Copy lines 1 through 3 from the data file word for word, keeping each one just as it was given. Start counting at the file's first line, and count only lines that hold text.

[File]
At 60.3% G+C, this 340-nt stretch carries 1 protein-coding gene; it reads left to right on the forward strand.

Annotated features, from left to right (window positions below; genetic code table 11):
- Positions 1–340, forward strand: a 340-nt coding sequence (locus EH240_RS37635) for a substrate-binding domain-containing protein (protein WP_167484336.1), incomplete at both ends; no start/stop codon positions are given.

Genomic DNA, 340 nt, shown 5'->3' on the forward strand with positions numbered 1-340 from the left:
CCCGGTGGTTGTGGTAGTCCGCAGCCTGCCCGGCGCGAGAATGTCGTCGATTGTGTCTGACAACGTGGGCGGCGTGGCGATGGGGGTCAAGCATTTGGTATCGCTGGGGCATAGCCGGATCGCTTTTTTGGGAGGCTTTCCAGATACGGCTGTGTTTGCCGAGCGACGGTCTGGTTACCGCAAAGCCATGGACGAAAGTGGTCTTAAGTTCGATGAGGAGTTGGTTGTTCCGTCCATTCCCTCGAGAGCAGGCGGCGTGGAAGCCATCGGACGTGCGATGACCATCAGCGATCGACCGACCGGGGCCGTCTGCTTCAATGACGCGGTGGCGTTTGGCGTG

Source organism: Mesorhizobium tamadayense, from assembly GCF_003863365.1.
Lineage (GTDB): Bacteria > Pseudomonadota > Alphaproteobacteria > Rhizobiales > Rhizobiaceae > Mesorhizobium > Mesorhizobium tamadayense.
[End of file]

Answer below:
At 60.3% G+C, this 340-nt stretch carries 1 protein-coding gene; it reads left to right on the forward strand.

Annotated features, from left to right (window positions below; genetic code table 11):
- Positions 1–340, forward strand: a 340-nt coding sequence (locus EH240_RS37635) for a substrate-binding domain-containing protein (protein WP_167484336.1), incomplete at both ends; no start/stop codon positions are given.